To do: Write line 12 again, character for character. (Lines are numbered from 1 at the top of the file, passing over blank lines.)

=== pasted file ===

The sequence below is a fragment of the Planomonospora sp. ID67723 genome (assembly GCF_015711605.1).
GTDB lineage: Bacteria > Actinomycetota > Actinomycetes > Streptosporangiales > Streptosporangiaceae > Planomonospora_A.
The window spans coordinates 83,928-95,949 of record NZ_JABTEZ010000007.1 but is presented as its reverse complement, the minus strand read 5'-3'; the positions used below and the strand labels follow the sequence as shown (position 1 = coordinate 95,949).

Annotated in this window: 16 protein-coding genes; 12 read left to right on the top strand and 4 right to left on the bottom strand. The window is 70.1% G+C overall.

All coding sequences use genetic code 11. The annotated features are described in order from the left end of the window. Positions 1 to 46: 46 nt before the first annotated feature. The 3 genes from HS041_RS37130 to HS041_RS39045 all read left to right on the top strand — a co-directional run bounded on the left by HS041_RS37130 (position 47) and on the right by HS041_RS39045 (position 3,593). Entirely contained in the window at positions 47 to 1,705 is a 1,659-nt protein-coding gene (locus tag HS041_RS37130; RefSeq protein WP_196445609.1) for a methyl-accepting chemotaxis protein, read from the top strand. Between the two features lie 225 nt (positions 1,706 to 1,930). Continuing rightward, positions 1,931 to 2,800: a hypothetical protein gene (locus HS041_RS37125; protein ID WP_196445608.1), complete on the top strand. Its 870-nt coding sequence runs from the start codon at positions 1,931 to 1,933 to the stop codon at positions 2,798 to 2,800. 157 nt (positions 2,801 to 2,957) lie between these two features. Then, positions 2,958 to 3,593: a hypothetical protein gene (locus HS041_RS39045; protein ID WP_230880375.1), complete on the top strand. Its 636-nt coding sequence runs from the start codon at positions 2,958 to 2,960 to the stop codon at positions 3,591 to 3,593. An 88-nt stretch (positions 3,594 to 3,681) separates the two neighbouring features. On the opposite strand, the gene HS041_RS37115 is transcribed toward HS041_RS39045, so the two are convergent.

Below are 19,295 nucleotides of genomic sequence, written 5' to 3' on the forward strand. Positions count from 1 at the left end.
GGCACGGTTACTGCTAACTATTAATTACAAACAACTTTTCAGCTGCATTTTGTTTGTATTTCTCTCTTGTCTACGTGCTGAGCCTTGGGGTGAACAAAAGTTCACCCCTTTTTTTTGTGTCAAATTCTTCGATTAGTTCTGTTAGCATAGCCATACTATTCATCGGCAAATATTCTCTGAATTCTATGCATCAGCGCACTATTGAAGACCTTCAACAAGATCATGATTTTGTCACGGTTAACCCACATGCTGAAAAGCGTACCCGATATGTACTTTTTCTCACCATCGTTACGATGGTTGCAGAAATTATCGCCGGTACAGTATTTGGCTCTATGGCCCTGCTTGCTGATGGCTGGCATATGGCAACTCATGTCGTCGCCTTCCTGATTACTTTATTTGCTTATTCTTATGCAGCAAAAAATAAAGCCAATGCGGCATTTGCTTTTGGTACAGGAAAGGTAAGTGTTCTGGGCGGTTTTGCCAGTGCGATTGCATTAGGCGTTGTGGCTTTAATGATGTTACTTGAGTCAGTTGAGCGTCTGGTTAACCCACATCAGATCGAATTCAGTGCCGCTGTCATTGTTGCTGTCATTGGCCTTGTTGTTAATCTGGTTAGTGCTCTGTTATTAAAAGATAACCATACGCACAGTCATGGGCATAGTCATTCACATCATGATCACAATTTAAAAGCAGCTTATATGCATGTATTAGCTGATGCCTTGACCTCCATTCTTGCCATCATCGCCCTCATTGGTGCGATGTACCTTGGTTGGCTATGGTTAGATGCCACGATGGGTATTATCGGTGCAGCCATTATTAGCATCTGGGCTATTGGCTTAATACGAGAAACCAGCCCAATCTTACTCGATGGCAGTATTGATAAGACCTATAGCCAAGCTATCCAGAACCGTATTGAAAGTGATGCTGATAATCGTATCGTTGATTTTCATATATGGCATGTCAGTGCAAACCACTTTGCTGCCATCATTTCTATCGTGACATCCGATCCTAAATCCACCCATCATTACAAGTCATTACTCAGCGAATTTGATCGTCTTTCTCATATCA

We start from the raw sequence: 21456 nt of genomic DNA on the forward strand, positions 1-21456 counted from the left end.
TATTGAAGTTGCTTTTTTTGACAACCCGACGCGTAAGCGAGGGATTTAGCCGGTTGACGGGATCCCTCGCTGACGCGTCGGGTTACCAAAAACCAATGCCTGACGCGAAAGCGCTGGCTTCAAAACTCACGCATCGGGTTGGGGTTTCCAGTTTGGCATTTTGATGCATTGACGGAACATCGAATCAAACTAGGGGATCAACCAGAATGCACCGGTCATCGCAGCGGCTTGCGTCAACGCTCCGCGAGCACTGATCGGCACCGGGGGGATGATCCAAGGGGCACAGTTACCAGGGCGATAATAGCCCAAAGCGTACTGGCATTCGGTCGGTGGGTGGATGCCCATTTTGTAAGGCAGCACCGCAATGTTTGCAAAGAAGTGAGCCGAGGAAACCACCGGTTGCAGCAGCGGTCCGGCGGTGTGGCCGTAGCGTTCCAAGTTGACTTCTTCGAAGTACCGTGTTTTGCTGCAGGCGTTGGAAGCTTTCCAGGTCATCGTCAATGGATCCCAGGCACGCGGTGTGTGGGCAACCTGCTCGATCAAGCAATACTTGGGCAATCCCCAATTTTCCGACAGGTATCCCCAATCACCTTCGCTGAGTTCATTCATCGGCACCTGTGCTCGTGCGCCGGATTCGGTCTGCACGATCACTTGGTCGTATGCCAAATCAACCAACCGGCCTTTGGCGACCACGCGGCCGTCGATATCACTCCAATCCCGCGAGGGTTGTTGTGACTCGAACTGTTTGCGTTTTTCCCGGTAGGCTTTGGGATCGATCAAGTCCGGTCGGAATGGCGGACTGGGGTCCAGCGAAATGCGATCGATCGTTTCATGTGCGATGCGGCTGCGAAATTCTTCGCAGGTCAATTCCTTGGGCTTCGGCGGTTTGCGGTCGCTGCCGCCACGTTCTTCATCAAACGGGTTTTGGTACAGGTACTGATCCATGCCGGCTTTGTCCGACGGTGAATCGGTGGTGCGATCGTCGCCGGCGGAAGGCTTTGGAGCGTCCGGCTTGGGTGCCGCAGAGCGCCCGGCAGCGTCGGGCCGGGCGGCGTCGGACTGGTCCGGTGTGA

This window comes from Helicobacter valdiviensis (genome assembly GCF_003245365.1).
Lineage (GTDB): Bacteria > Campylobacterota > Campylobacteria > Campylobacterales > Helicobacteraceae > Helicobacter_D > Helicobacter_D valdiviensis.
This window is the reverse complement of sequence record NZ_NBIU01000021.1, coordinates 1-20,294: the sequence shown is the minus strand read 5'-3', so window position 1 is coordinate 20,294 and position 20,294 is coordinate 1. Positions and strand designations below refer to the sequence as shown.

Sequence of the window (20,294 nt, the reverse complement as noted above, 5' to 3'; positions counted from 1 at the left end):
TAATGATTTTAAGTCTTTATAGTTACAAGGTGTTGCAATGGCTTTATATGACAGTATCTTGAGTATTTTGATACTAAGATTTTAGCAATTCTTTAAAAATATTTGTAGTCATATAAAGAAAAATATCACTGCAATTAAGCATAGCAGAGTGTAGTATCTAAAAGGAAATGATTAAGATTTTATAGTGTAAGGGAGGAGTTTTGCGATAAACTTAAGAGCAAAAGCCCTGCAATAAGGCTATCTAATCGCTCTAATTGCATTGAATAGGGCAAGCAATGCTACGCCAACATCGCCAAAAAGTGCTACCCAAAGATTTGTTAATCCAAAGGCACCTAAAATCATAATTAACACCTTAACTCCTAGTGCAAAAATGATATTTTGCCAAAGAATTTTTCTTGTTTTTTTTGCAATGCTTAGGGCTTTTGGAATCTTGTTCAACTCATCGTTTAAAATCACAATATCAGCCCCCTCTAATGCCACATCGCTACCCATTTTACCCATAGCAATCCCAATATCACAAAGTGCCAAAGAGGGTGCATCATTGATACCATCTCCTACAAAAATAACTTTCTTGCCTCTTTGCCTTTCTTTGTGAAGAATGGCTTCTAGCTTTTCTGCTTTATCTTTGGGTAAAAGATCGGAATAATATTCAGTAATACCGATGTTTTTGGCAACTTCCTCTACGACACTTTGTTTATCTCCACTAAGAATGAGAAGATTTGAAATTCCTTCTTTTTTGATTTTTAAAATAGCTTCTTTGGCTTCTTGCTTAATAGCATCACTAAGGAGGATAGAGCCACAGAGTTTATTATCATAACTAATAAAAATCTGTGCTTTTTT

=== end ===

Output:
This window is the reverse complement of sequence record NZ_NBIU01000021.1, coordinates 1-20,294: the sequence shown is the minus strand read 5'-3', so window position 1 is coordinate 20,294 and position 20,294 is coordinate 1. Positions and strand designations below refer to the sequence as shown.